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Five decades of social upheaval and lawmakers response to it have stimulated radical change in the HR profession.
Fifty years ago, most employers did not yet view human resource management as a core business function, and few aspiring executives viewed HR as a desirable career path. Things certainly have changed. Today, most organizations consider HR professionals indispensable to their enterprise. HR officers, who often hold graduate degrees in human resource management, business or law, occupy the highest levels of management in most of the countrys largest employers.
Changes in societal values and norms and in workplace demographics led to dramatic changes in U.S. employment laws beginning in the 1960s. The proliferation of employment laws and regulations, in turn, stimulated the evolution of the HR profession. It has now become so difficult for even the most ambitious HR professional to master the alphabet soup of employment statutes and regulations that the trend toward specialization in the profession is increasing and is unlikely to let up.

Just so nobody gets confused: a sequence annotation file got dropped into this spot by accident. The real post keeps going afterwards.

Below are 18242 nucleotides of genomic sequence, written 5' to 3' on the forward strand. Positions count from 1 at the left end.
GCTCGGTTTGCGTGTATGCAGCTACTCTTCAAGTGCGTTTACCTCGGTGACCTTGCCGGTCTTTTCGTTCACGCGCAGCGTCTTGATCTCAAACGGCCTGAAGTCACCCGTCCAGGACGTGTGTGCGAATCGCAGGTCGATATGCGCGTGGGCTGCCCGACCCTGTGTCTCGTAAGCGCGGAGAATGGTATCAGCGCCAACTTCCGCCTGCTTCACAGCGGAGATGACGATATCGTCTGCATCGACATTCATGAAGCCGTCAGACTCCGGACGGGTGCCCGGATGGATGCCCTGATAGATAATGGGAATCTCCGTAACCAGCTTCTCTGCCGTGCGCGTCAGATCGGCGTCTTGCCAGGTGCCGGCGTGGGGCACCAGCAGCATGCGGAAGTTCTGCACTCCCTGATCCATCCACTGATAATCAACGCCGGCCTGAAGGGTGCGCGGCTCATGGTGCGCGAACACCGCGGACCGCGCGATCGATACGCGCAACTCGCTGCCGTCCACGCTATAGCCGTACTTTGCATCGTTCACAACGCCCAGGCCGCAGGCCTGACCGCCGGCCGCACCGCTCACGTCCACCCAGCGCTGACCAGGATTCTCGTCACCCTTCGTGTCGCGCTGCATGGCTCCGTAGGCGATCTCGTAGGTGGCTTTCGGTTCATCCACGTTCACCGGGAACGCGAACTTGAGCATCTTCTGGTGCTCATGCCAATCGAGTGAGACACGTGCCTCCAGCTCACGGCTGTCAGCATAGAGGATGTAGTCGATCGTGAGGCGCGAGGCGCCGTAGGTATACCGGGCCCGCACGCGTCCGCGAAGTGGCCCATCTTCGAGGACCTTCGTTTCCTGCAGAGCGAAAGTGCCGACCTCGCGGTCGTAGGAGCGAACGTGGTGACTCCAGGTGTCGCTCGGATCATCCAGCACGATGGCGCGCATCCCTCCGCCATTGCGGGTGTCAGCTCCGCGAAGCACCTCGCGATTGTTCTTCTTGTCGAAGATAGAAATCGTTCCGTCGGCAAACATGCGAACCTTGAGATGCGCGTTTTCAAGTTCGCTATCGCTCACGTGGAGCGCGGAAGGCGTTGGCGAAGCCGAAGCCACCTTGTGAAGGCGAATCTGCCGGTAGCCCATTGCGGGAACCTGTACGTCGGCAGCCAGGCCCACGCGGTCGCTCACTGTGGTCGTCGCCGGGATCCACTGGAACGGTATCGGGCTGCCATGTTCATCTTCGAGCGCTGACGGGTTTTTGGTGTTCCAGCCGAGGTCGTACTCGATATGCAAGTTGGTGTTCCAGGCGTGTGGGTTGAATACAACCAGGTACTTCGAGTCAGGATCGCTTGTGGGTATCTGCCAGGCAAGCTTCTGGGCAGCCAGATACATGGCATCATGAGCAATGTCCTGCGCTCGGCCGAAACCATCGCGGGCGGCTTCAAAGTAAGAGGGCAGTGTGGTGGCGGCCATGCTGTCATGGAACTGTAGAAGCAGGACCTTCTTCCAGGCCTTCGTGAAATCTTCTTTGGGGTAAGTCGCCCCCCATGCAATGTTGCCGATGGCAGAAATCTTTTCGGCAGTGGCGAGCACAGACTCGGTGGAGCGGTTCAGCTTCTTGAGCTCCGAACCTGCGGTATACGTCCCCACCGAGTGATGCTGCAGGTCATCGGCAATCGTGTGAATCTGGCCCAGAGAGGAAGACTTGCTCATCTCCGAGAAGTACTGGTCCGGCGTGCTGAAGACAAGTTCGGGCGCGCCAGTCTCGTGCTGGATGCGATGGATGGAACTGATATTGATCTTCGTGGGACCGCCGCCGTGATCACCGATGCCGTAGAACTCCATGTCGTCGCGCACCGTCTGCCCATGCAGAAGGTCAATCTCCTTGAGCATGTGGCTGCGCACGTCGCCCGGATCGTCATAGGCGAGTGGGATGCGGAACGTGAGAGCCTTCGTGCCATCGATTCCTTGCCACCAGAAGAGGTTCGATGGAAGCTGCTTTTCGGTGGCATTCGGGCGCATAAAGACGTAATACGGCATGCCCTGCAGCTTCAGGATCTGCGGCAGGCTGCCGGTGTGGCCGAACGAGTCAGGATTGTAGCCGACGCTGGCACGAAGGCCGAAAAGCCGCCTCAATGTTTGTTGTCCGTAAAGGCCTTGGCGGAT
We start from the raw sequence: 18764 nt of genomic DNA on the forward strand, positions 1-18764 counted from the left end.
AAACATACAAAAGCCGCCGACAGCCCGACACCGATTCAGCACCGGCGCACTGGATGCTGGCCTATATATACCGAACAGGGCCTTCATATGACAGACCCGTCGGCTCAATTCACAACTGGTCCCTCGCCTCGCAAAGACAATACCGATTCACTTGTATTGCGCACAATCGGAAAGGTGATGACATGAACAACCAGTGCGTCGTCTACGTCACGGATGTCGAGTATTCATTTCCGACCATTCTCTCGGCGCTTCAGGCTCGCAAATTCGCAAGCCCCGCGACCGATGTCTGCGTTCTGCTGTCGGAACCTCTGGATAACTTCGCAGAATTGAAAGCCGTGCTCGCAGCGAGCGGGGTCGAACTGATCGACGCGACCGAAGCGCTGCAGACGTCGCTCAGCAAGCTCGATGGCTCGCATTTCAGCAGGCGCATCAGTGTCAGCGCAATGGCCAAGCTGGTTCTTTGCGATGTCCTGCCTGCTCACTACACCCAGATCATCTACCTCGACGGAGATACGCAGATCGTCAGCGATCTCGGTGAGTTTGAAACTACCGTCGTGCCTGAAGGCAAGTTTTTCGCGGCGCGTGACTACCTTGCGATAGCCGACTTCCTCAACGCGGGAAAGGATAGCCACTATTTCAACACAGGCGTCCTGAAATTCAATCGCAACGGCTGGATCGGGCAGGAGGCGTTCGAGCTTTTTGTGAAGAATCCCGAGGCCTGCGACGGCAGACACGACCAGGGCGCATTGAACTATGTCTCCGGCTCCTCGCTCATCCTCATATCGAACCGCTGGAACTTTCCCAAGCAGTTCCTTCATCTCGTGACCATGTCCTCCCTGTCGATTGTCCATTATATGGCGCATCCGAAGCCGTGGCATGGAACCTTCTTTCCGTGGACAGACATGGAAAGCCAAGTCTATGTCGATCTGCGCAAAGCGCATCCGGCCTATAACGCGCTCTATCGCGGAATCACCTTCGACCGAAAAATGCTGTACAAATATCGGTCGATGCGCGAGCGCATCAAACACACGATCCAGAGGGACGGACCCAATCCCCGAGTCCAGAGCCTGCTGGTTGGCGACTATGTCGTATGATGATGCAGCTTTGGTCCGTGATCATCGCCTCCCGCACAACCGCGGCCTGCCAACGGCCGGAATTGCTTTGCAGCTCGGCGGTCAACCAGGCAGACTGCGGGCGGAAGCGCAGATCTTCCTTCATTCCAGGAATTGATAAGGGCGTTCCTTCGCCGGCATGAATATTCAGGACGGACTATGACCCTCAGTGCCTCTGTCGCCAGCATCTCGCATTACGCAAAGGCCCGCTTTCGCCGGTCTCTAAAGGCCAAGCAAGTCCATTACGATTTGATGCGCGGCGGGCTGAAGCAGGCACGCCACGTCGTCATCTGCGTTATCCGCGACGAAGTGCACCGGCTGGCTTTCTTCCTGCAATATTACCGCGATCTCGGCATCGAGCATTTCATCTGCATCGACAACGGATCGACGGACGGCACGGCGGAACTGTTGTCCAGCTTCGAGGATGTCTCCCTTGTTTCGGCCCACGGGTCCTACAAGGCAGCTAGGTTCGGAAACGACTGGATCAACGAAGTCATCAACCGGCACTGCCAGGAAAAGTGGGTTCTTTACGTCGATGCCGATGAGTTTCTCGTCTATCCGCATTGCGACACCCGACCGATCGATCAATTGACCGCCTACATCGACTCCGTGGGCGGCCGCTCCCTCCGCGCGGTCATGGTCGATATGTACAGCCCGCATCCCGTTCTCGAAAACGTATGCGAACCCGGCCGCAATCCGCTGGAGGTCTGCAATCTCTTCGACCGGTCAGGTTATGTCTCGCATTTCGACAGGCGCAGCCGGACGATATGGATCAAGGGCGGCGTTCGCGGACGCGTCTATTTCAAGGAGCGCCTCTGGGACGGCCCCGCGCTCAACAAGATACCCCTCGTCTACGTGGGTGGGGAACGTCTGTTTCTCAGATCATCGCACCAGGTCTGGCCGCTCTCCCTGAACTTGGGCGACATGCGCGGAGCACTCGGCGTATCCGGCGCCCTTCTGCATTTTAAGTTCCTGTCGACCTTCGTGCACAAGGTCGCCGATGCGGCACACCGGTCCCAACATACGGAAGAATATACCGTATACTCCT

Lets take a closer look at how five decades of labor and employment law developments have contributed to making the job of HR professional the multidisciplinary phenomenon that it is today and speculate a bit about what the future for the profession may hold.
1950s: Untamed Wilderness
During the 1950s, the typical American employee was a white male with a high school diploma. Women made up a third of the civilian workforce, and minorities made up only a tenth. Most employees worked blue-collar jobs; professional employees represented 18 percent of the labor force, while service-sector workers accounted for only 12 percent.
On the legal front, two overarching constructs characterized the American workplace: the presumption of at-will employment and the federally protected alternative of unionization. The only significant federal regulation of most employers consisted of the National Labor Relations Act (NLRA), which governs the rights of employees with respect to unionization and other collective activity, and the Fair Labor Standards Act (FLSA), which sets minimum wage and overtime requirements, among other things. Thus, in the absence of a labor union, employers had virtually unfettered discretion over most employment decisions.